US & Canada 1-800-786-8545 / International 1-360-292-4050

What is a "Reverse Return" System?

  • Print this page
    Print this page
  • Remove Highlighting
    Remove Highlighting
  • Edit this Article
    Edit this Article
  • Export to PDF
    Export to PDF

Q.  What is a "Reverse Return" System?

A.  A reverse return system is a type of closed loop system in which the return header is connected to the most hydraulically remote load, as shown in Figure 1. Compared to the direct return system in Figure 2 in which the return header is connected to the load closest to the pump, the reverse return system distributes the flows and pressures more evenly across the system, making it more inherently balanced.

Figure 1: Reverse return closed loop system. 

Figure 2: Direct return closed loop system.

The inherent balance of the reverse return system can be shown when modeled in PIPE-FLO and the systems are calculated. Let's first look at the pressure and flow distributions in the direct return system. Figure 3 shows the direct return system with no controls on the loads and the pump sized for 450 gpm (designed for 150 gpm through each identical load).

Figure 3: Direct return system calculated. Pump sized for 450 gpm.

The inlet pressure to each load decreases the farther the load is from the pump discharge, and the outlet pressure of each load decreases the closer the load is to the pump suction. This creates a larger differential pressure at Load 1 and a decreasing differential pressure across each load the farther the branch is from the supply pump. This differential pressure profile causes the flow rate to decrease from 155.9 gpm at Load 1 to 145.9 gpm at Load 3, a 10 gpm (or 6.4%) variation from minimum to maximum flow rate. The pressures and flow rates are summarized in Table 1 below.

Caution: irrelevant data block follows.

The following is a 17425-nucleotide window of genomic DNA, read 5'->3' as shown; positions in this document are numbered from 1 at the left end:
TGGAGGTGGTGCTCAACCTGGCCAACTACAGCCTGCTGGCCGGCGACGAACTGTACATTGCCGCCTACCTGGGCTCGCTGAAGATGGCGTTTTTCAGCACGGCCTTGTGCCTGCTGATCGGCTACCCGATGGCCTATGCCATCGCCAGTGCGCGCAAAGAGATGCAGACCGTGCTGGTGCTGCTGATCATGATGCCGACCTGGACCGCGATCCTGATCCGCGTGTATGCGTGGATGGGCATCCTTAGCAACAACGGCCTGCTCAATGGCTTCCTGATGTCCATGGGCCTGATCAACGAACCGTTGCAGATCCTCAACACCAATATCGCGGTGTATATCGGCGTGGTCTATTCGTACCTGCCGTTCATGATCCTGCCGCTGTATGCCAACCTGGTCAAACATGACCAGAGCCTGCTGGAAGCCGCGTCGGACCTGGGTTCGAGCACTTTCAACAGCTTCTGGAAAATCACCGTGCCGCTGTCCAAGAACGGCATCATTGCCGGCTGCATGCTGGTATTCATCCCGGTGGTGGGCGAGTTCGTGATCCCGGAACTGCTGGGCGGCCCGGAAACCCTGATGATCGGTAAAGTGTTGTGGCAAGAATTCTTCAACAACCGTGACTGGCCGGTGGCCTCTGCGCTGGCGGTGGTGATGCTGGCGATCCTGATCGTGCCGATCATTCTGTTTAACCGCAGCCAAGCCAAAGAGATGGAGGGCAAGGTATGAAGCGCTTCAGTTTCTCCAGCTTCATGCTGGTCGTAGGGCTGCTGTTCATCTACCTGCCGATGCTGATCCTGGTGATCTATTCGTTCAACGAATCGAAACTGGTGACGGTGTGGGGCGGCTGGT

Figure 4 shows the calculations for an identical system with the exception of an additional length of piping on the return header to create a reverse return system.

Figure 4: Calculated reverse return system. Pump sized for 450 gpm.

Just as with the direct return system, the inlet pressures to each load decreases the farther the load is from the pump. However, with the return header connected to Load 3, the outlet pressures decrease from Load 1 to Load 3 (opposite of the direct return system). This causes a smaller variation in the differential pressures across each load in the system. The inherent balance of this reverse return system produces a flow rate variation of 4.4 gpm, or just 2.9%.Table 2 summarizes the pressure and flow distribution in the reverse return system.

There are a couple of additional points to note about the calculated results for the two systems. Because the reverse return system requires an additional length of pipe at least the length of the return header, there is additional head loss that must be overcome by the head of the pump. This requires the total head of the pump in the reverse return system to be higher than the direct return system (147.9 ft vs. 129.7 ft in this example). Along with the added capital cost of the extra piping, the increased pump head results in higher operating cost, and may require a larger pump and motor to meet the demands of the system. Also, the increased pump head results in higher discharge pressures, which may affect the selection of pipe material or schedule and the capital costs of the piping.

The benefits of having an inherently balanced system may out-weigh the additional costs that may be incurred. Depending on the need for exact control of flow for each load, it may be possible to design the system without costly flow control valves and eliminate the associated controllers, wiring, pneumatic tubing, and other support instrumentation. An in-depth cost analysis should be done to determine the best solution for any given application.

Related Articles

No related articles were found.


No attachments were found.

Article Details

Last Updated
27th of December, 2010

2007, 2009

Article Type

Operating System(s)
Windows XP

Would you like to...

Print this page Print this page Email this page Email this page Remove Highlighting Remove Highlighting Edit this Article Export to PDF

User Opinions (25 votes)

100% thumbs up 0% thumbs down

How would you rate this answer?

Thank you for rating this answer.

Visitor Comments

  1. Comment 1 Posted by: Steve Fafnis

    Please send me the pdf of this article. Please provide a link to the pdf so that I can save them. Thanks, Steve Fafnis

  2. Comment 2 Posted by: Anonymous

    another name is first in first out

  3. Comment 3 Posted by: GTH

    I believe that post #2 should read first in - last out.

Post a comment

To post a comment for this article, simply complete the form below. Fields marked with an asterisk are required.

Entering your email address is optional. It will not be displayed on this page, but may be used by our staff to contact you regarding your comment.

For technical support, please do not use this form. Use our Web Support Form or email, instead.

* Comment:
* Enter the code below: